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Israel's two largest parties meet to discuss possibilities of coalition

Israel
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Israel’s two largest parties met Tuesday to discuss the possibility of forming a unity government, in a long-shot effort to solve the political paralysis that has emerged from last week’s deadlocked national elections.

JERUSALEM: Israel's two largest parties met Tuesday to discuss the possibility of forming a unity government, in a long-shot effort to solve the political paralysis that has emerged from last week's deadlocked national elections.

The meeting between party representatives comes a day after Blue and White leader Benny Gantz and Prime Minister Benjamin Netanyahu of the rival Likud party held their first working meeting since the vote. Israeli President Reuven Rivlin brought them together in hopes of breaking an impasse that could send the nation into months of political limbo and potentially force the third election in less than a year.

"We took a significant step this evening, and now the main challenge is building a direct channel of communication out of trust between the two sides," Rivlin told the two rivals. "People expect you to find a solution and to prevent further elections, even if it comes at a personal and even ideological cost."

Israel's president is responsible for choosing a candidate for prime minister after national elections. That task is usually a formality, but it is far more complicated this time since neither of the top two candidates can build a stable parliamentary majority on his own.

Rivlin summoned Gantz and Netanyahu for another summit Wednesday before making his decision. No breakthrough is expected, and it is unclear which way Rivlin is leaning.

Gantz's centrist Blue and White came in first in the elections, with 33 seats, trailed by Netanyahu's Likud with 31. With smaller allied parties, a total of 55 lawmakers have thrown their support behind Netanyahu, against 54 for Gantz, leaving both men short of the required 61-seat majority.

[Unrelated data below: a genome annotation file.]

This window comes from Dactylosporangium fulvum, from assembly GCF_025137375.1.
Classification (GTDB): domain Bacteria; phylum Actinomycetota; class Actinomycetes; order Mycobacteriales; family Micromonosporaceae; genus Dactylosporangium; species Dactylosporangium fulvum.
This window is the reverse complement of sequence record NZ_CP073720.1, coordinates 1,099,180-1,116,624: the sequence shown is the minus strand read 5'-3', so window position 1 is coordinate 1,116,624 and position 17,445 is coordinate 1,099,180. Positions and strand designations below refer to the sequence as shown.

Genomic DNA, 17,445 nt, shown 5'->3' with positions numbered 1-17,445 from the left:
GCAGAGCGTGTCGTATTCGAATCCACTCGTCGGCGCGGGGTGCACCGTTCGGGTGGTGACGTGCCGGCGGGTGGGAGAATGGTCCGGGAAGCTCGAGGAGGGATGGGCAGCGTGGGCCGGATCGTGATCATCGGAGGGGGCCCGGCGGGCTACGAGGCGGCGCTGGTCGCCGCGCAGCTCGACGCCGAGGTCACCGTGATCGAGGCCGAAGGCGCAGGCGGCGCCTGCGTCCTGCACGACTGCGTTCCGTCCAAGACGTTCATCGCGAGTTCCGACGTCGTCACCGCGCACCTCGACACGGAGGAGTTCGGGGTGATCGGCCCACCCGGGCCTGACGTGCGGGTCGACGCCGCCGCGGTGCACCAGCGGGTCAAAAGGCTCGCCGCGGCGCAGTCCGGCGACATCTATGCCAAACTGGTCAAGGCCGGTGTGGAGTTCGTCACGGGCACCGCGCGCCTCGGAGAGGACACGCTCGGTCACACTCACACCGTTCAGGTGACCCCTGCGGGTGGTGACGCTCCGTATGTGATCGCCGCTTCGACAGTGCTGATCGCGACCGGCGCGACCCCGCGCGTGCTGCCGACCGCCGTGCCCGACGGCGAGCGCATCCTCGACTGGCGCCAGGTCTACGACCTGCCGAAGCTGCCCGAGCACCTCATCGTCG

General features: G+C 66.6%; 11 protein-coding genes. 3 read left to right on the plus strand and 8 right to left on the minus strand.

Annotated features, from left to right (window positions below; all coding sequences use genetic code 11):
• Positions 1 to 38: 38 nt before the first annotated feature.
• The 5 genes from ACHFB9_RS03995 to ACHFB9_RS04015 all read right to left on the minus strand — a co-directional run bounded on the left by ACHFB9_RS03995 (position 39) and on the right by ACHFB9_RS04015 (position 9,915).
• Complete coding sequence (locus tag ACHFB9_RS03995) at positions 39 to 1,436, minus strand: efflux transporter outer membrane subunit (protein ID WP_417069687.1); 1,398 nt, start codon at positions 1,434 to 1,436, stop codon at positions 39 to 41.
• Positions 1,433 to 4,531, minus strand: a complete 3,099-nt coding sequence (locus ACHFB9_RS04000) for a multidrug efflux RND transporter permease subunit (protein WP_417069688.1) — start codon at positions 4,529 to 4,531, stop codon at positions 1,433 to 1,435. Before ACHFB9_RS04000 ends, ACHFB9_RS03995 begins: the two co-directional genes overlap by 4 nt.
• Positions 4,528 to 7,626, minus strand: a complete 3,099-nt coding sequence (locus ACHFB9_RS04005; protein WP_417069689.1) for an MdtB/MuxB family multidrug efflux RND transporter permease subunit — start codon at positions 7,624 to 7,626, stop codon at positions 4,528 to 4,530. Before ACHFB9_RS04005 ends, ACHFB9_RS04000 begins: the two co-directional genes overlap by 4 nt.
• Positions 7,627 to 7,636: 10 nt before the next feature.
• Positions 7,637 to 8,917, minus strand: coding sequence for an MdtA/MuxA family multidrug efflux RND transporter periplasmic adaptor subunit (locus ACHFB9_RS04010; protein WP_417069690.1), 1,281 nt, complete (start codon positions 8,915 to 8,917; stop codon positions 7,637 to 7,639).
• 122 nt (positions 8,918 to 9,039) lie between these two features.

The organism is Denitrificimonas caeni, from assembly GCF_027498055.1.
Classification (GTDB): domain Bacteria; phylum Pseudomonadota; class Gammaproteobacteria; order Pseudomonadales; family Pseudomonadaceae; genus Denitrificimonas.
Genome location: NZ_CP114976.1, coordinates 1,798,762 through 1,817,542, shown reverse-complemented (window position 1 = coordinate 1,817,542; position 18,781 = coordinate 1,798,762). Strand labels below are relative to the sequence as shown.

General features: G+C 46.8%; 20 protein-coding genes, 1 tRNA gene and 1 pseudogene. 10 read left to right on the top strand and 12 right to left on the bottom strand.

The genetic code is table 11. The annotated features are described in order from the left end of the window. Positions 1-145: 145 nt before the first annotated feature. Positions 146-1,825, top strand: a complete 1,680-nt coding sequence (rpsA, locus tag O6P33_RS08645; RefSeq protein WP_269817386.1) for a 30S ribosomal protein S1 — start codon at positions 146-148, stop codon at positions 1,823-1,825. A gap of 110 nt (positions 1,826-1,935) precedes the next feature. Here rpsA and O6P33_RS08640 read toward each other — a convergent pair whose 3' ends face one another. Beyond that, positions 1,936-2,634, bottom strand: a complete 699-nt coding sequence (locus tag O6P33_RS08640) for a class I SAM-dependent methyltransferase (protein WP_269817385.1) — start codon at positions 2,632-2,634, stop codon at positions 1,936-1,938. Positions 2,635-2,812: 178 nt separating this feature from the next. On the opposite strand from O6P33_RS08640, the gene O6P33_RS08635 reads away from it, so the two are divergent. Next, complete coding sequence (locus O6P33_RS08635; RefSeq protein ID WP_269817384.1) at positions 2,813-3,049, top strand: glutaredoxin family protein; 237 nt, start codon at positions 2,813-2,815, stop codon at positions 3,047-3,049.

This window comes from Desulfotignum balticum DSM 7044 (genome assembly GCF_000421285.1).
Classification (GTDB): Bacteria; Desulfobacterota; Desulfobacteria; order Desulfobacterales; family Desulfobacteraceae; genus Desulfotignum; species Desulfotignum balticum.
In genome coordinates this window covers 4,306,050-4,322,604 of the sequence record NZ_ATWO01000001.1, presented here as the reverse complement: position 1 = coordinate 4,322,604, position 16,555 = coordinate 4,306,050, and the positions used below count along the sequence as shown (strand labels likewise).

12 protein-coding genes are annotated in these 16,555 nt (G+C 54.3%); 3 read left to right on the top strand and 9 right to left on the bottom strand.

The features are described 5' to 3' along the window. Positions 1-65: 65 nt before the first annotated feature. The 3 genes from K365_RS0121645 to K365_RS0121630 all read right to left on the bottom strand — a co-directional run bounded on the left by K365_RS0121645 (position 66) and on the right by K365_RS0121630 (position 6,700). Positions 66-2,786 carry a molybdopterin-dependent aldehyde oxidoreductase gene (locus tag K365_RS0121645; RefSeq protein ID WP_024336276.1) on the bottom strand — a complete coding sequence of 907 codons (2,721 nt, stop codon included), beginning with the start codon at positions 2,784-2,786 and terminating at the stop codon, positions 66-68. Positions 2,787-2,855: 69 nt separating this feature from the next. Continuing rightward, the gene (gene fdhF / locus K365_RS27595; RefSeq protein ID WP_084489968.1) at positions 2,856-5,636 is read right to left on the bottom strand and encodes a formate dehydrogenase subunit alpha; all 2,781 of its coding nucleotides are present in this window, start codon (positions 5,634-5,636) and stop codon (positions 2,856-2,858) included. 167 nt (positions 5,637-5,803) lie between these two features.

A unity deal between the large parties, with a rotating leadership, is seen as perhaps the only way out of the gridlock. That's what Avigdor Lieberman, the kingmaker leader of the ultranationalist Yisrael Beitenu, party is insisting upon. Lieberman, who controls eight seats, has refused to endorse either candidate and is demanding they join him in a broad, secular unity government that excludes the ultra-Orthodox parties — Netanyahu's long-time partners. A former aide and ally of Netanyahu, Lieberman forced the Sept. 17 repeat vote by refusing to join Netanyahu's coalition and robbing him of his parliamentary majority.

Both Netanyahu and Gantz have expressed theoretical support for a unity deal between their parties but have deep disagreements over its agenda and who should lead it.

Gantz insists he should go first and has vowed not to partner with Likud so long as Netanyahu is at the helm, citing the prime minister's legal predicament. Israel's attorney general has recommended charging Netanyahu with a series of corruption-related charges and is expected to make a final decision following a hearing with the prime minister early next month.

Netanyahu, seeking protection from prosecution, believes he should remain as prime minister and has signed a deal with his smaller allies, including ultra-Orthodox parties, to negotiate as a "bloc," further signaling that there was more jockeying than real negotiating involved in the latest developments.

"It is going to be very hard, if not downright impossible, to form a government based on the two larger parties, when one of them drags its satellite parties along with it," wrote columnist Nahum Barnea in the Yediot Ahronot daily. "That's like a bride who wants to bring her brother, cousin, neighbor and rabbi along with her to the consummation of her marriage. It won't work."

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